A time for deep reflection in Laos
Buddhism is the primary religion in Laos. You only need to take a short stroll around Luang Prabang to understand how integral Buddhism is to the culture of this beautiful UNESCO Heritage town. With every footstep you feel tranquility alongside the vibrancy of beautiful colours from the copious temples and the orange clad monks going about their daily duties.
Every rainy season marks the beginning of very important period in the annual lunar calendar. This is when the 3 month retreat Kao Phansa begins. Kao Phansa is observed by Theravada practitioners of Buddhism mainly in Thailand, Myanmar and Laos. In Thailand it is referred to as Vassa and in Myanmar as Waso.
Known in the west as Buddhist Lent or Rains Retreat this is when all practicing Buddhist monks should devote to one temple for 3 months. It is said that monks started remaining immobile in a temple during this time because they wanted to avoid killing insects and harming farmland. Apparently, traveling monks were crossing through fields, thus destroying the crops of villagers and farmers. After catching wind of this, Buddha decided that in order to avoid damaging crops, hurting insects, or harming themselves during the rainy season, monks should remain in their temples during these three months.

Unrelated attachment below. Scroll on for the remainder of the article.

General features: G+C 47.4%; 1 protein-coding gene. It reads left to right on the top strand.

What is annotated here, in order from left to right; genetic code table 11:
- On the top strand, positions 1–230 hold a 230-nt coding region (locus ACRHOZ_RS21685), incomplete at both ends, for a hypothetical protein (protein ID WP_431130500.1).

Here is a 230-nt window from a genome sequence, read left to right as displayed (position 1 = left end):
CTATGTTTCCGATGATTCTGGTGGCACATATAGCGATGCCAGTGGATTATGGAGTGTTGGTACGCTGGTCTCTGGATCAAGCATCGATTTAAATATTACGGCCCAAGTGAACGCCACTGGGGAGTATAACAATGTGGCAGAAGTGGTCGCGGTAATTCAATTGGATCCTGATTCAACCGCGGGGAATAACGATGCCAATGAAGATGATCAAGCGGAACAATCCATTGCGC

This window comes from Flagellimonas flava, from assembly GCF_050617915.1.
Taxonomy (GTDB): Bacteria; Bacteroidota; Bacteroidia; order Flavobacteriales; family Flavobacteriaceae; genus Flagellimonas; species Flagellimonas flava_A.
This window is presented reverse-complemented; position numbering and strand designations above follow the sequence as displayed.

During this time the monks take the opportunity to meditate deeply and devote entirely to their scriptures. Lay Buddhists will reduce the amount of celebrations held and weddings will not usually be celebrated in this period. The end of Kao Phansa is marked by Ok Phansa,which is when monks will atone for any wrong doing they may have committed during Kao Phansa. The lay buddhist will now show their gratitude to the monks for their devotion and bring donations to the temples, usually new robes. This year the end of Kao Phansa will be observed on October 5th.